Daniel Della Posta is a Ph.D. student in the Department of Sociology at Cornell University. His work is driven by an interest in the micro-foundations of macro-social stability and change. He is currently in the data-collection phase of a project on the economic bases of political, social, and institutional change in San Francisco during the 1960s and 1970s, where a diverse and robust “gay economy” emerged despite inhospitable legal conditions. This project will seek to provide a deeper understanding of this historical puzzle and explore the broader role of economic interest in motivating changes to the formal and informal institutions governing the dominant society’s treatment of gays and lesbians.
In related research, Dan is working with Victor Nee and Sonja Opper to develop and test a formal model of endogenous institutional change in markets. He is also involved in two other projects studying the dynamics of outgroup tolerance and intolerance using an agent-based computational model and explaining the puzzle of lifestyle politics and politicized lifestyles (with Michael Macy and Yongren Shi) by drawing on both computational and survey methods. A couple of empirical side projects involve modeling heterogeneity in the economic returns to military service and testing a multilevel model of competitive threat and intergroup contact dynamics as they relate to anti-immigrant voting in France.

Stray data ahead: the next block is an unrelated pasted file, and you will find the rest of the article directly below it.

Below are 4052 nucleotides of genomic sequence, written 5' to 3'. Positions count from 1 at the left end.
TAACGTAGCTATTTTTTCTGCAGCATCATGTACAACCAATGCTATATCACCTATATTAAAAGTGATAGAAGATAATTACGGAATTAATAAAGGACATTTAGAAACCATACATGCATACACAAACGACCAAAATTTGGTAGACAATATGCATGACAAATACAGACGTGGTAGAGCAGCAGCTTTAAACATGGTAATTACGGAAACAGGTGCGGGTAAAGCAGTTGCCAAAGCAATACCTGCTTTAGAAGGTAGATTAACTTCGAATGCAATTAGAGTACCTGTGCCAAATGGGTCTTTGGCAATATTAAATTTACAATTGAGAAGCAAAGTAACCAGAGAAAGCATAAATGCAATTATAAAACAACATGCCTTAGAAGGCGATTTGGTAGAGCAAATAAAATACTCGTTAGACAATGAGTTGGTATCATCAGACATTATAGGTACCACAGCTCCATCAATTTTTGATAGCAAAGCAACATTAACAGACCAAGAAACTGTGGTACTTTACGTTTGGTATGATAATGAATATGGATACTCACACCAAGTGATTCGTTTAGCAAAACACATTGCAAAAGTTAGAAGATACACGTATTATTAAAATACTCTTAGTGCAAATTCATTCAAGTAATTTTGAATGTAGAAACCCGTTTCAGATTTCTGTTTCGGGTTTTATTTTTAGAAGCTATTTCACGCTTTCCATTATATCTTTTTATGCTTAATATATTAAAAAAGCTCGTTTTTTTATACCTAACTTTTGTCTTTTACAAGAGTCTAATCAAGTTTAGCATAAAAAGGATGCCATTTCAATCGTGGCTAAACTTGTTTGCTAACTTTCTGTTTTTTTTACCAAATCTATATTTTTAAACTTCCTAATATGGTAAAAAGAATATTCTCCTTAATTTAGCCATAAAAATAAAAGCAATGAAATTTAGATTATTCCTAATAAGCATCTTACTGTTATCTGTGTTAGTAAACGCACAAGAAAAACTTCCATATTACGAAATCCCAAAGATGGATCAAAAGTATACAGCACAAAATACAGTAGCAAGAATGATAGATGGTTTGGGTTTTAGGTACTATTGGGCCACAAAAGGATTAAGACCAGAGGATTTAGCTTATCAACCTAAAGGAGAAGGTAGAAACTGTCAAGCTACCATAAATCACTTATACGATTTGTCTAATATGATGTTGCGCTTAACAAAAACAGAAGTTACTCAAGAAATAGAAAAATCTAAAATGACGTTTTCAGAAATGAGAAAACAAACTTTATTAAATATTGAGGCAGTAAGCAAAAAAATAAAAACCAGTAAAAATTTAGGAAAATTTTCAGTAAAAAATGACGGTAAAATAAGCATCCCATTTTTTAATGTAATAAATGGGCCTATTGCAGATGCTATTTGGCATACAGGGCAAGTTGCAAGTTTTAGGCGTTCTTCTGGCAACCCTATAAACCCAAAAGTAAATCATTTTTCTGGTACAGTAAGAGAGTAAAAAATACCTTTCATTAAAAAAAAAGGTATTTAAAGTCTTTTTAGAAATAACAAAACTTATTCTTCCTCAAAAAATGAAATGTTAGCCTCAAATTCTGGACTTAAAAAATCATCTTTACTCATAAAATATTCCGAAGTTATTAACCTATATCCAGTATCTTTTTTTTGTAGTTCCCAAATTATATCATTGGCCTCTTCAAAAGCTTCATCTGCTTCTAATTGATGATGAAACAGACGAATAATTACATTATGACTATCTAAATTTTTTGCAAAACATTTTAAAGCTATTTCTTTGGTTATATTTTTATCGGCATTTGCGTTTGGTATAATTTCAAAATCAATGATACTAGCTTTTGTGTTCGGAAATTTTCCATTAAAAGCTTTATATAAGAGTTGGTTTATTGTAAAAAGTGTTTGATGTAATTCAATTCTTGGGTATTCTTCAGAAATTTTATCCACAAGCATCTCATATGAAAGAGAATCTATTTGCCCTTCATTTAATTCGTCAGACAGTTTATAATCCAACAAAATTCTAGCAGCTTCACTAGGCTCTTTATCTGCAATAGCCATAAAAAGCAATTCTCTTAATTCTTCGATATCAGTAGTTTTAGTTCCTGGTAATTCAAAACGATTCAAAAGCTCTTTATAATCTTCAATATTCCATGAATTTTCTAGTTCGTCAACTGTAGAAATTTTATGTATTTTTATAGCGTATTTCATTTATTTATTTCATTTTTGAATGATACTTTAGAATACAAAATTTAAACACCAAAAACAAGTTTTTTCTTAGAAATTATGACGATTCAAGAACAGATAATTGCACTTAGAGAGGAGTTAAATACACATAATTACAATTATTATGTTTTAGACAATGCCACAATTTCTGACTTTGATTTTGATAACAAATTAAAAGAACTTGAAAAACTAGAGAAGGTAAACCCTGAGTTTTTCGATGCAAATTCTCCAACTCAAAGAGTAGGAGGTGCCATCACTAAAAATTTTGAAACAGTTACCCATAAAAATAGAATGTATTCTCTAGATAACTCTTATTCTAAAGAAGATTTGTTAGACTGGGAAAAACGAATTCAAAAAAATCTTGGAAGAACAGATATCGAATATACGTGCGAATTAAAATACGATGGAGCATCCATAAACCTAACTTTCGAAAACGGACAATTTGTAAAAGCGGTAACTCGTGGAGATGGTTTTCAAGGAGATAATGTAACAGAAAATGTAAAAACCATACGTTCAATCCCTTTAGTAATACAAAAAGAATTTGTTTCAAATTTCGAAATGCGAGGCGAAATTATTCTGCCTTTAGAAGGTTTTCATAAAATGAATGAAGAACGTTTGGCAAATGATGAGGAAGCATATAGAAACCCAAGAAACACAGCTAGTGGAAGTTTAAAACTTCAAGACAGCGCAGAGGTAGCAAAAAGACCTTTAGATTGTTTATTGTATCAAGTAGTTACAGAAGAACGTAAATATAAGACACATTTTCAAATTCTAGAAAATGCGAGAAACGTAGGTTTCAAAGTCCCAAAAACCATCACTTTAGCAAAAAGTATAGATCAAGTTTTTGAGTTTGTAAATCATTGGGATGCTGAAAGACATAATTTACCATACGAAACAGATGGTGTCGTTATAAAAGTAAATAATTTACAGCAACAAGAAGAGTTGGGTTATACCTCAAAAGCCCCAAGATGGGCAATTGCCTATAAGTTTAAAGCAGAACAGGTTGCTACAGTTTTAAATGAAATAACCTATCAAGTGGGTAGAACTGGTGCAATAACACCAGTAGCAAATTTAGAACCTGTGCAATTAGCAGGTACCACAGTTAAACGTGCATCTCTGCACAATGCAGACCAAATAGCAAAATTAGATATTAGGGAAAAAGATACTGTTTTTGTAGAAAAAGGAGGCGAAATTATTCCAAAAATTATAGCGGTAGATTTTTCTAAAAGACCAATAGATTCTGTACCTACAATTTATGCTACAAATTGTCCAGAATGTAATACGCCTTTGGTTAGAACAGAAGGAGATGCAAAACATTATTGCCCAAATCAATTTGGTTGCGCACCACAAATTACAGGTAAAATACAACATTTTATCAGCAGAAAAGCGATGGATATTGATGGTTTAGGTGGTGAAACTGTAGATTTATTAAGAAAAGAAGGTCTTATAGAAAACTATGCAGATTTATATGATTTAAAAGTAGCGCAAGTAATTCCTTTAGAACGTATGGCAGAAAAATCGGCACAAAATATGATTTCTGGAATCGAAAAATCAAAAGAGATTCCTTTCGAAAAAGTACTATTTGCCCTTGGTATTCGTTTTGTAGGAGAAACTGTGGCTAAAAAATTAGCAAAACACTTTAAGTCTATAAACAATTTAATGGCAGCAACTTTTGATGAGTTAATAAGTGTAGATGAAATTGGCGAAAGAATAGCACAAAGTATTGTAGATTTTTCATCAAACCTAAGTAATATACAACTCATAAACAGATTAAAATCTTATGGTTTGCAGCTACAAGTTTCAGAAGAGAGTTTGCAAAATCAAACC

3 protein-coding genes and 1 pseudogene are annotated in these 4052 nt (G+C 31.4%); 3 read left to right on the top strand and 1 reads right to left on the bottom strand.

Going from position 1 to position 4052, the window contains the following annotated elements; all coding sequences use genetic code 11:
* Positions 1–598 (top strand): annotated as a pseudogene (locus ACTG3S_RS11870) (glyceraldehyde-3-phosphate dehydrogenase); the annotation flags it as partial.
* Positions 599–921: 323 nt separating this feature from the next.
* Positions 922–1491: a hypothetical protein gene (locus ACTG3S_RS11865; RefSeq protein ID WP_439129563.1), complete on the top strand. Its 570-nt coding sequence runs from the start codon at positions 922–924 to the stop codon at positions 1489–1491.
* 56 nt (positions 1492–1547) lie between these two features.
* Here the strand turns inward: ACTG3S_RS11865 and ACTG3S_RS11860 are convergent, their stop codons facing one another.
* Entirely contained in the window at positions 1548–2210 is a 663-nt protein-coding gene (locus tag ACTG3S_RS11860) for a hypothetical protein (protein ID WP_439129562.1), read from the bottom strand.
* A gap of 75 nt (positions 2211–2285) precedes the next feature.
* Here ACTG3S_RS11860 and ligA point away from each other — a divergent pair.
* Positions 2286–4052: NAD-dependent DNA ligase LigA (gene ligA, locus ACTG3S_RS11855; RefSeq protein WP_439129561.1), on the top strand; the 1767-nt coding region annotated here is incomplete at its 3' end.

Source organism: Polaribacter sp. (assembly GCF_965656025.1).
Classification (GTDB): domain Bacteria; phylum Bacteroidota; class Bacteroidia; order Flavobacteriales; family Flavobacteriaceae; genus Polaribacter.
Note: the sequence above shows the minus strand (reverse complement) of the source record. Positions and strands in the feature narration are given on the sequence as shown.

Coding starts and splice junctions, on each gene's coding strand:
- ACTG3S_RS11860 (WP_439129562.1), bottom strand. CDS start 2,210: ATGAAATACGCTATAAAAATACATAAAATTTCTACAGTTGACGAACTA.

Academic Interests intergroup relations; economic sociology; social and institutional change; social networks; norms, deviance, and social control; social psychology; computational and quantitative methods